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Netherlands formally apologizes for history of slavery, and its impact on descendants

Prime Minister Mark Rutte speaking about the Dutch responsibility regarding its legacy of slavery during the colonial era. 19 December 2022 [Credit: RVD / Minister-President / YouTube - License: All Rights Reserved]

NL Times also published a complete English-language transcript and English-subtitled video of Prime Minister Mark Rutte’s speech at the National Archives in The Hague in which he formally apologized on behalf of the Dutch State for its role in enslaving people and supporting the slave trade, and its impact on their descendants, including past, present and future generations.

Dutch Prime Minister Mark Rutte formally apologized on behalf of the Dutch State for the country’s involvement in enslaving people during the colonial era. Additionally, King Willem-Alexander will take part in the ceremony in Amsterdam next year marking the 150th anniversary commemoration of the end of slavery.

Rutte said that “for centuries” the Dutch State and its representatives “facilitated, stimulated, preserved and profited from slavery,” and that “human beings were made into commodities, exploited and abused.” During that time, “human dignity was violated in the most horrific way possible, And successive Dutch governments after 1863 failed to adequately see and acknowledge that our slavery past continued to have negative effects and still does,” he stated.

“For that I offer the apologies of the Dutch government. Today I apologize. Awe mi ta pidi diskulpa. Tide mi wani taki pardon,” he added, speaking in different languages.

“We are doing this, not to wipe the slate clean. Not to close the book on the past and leave it behind us. We are doing this – and doing it now – so that, standing on the cusp of an important commemorative year, we can find a way forward together. We not only share a past; we share a future too.

The prime minister specifically referenced slavery as being a “crime against humanity,” and said that Dutch people must develop their way of thinking about the country’s history, just as he has done. "I want to be open about that," Rutte said during a highly anticipated address at the National Archives on Monday. He said that he believed that there was no legitimate way that the Cabinet could somehow take responsibility for something that happened “so long ago,” but he has since changed his mind on the issue.

"I thought it was behind us, but I was wrong. It affects the here and now."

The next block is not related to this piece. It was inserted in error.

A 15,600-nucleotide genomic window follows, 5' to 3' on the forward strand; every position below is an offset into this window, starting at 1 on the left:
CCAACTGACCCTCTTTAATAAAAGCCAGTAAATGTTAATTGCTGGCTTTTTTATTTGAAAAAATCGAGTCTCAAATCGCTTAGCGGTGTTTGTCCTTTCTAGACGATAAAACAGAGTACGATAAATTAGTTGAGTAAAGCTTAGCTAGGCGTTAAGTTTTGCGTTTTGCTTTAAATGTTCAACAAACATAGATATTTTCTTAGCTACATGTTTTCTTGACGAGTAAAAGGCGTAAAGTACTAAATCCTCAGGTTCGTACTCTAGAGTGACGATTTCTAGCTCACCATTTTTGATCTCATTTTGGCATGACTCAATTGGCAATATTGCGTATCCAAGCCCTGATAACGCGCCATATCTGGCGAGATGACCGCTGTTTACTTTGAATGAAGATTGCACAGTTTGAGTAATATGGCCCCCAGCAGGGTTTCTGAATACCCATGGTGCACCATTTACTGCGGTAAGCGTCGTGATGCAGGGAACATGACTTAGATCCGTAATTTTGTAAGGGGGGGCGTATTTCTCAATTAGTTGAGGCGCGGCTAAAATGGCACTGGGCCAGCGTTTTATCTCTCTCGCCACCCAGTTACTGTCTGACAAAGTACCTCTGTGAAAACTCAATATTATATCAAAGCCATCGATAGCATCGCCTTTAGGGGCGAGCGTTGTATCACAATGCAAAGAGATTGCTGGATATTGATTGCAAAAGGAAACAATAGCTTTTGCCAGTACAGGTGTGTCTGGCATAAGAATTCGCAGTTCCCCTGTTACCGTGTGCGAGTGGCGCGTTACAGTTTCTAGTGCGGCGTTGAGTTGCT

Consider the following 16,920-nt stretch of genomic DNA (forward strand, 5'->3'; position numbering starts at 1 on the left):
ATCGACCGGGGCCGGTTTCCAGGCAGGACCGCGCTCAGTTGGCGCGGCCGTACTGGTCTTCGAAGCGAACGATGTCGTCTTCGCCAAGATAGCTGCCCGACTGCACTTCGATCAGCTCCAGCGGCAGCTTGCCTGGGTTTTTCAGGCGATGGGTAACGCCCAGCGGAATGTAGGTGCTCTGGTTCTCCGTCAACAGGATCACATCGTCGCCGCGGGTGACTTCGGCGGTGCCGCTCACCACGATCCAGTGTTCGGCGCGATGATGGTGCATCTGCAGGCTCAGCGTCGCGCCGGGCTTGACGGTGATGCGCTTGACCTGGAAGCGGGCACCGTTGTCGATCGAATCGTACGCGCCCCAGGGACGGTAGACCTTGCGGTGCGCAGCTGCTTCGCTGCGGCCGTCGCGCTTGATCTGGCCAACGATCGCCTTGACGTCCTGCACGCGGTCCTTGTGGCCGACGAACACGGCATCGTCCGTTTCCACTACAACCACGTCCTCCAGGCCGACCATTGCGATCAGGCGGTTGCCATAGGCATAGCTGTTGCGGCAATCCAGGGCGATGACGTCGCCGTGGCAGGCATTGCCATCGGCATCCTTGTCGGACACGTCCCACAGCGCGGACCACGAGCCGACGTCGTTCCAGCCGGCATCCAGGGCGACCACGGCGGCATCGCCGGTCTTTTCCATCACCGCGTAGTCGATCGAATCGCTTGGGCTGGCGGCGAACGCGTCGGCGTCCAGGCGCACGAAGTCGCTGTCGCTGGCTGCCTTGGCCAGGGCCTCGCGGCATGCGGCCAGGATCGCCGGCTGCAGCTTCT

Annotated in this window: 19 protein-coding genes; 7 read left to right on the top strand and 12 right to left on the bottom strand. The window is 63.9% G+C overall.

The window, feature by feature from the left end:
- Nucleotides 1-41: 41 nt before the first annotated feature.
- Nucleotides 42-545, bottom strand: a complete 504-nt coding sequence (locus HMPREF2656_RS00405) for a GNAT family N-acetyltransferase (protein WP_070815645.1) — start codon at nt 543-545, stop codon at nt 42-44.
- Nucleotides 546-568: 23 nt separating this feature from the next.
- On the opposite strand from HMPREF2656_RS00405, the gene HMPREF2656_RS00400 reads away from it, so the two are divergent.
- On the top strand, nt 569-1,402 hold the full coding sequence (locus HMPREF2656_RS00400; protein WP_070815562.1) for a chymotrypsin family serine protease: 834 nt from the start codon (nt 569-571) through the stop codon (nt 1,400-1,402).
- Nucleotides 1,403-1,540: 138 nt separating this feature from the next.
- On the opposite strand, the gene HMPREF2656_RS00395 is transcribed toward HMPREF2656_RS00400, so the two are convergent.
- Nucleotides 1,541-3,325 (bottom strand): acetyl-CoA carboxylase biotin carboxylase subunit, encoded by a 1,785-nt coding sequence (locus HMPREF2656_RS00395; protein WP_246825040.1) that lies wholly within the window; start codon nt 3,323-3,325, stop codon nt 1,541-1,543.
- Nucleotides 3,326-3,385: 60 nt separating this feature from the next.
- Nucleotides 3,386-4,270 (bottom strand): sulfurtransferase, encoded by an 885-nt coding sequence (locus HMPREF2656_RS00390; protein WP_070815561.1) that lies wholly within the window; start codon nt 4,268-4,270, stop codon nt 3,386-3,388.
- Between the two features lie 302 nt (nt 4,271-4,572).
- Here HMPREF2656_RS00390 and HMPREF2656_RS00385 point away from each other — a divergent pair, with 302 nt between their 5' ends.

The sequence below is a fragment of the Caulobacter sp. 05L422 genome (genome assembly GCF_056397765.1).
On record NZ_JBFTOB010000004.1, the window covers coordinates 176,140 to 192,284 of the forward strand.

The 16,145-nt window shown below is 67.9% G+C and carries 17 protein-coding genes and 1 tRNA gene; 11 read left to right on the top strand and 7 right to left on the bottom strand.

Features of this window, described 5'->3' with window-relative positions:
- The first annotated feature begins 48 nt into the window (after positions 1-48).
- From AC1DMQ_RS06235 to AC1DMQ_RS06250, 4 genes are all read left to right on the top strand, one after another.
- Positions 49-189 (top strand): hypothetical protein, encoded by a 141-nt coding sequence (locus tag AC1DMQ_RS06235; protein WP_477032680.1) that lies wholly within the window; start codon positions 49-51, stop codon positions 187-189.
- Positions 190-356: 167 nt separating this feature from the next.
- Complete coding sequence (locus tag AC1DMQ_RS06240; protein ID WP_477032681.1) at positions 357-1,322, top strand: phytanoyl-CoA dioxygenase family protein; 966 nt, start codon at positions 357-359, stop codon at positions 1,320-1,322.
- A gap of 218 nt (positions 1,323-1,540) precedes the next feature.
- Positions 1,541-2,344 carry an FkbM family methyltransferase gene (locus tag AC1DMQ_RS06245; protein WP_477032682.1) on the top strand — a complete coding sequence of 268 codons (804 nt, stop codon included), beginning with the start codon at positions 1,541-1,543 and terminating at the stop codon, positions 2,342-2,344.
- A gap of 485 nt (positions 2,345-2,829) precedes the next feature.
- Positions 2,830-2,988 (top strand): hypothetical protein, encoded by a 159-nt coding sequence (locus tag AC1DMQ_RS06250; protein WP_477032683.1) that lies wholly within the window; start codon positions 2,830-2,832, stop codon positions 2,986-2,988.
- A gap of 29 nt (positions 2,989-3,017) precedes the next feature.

For years, Rutte and his Cabinets were against apologizing for the Netherlands' history of slavery, calling formal excuses polarizing and controversial. But after the advisory board established to investigate the slavery past urged the Cabinet to apologize in a report titled Chains of the Past and parliamentary pressure to do the same, The Rutte IV Cabinet decided to do so.

“It is true that no one alive now is personally to blame for slavery. But it is also true that the Dutch State, in all its manifestations through history, bears responsibility for the terrible suffering inflicted on enslaved people and their descendants,” Rutte said.

Advocates and advisors have also called for King Willem-Alexander to be the one to apologize. Rutte previously insisted that the matter was too controversial for the king. However, Rutte’s stance on the matter seemed to be more acknowledging of the role the king can take moving forward, particularly as July 1 marks the 150th anniversary of the complete abolition of slavery everywhere in the Kingdom of the Netherlands.

“During the commemoration year, all facets of the history of slavery and its impact in our time will be in the spotlight,” Rutte said. “The king feels personally very involved in the subject and will be present at the commemoration and celebration in Amsterdam on July 1. And we are looking beyond 2023.”

The Rutte IV Cabinet decision to apologize on December 19 was leaked to the press in November, including plans for Rutte to make the apology from the National Archive in The Hague while, and seven members of the Cabinet traveled to Suriname and the Caribbean parts of the Netherlands to discuss the apology after watching a live stream of Rutte's speech.

The planned apology almost immediately sparked criticism. Several Surinamese groups called the apology rushed and filed a lawsuit to postpone it to July 1 next year, the 160th anniversary of the process to officially abolish of slavery. According to the involved groups, that date holds historical significance to many, while December 19 is just a random date. The court ruled against them on December 15.

On Monday, Rutte also said during his address that he regretted how the situation was handled over the last few weeks.

Suriname was also critical of the Cabinet's plans to send Minister Franc Weerwind (Legal Protection), himself a descendant of enslaved people, to the country for the apology. Some felt it was inappropriate for a descendant of the enslaved to have to apologize for the Netherlands' history of slavery. Johan Roozer of the Surinamese National Committee of Slavery Commemoration, for example, said that he would only accept the apologies if they came from a "white person." The Cabinet sent Deputy Prime Minister Sigrid Kaag to Suriname to explain the government's plans in person and reduce the irritation.

The Cabinet's formal excuses follow apologies from the Netherlands' four largest cities - Amsterdam, Rotterdam, Utrecht, and The Hague - for the role they played in the country's history of slavery. The Dutch central bank DNB and ABN Amro also already apologized for their part therein.


(c) 2022, NL Times


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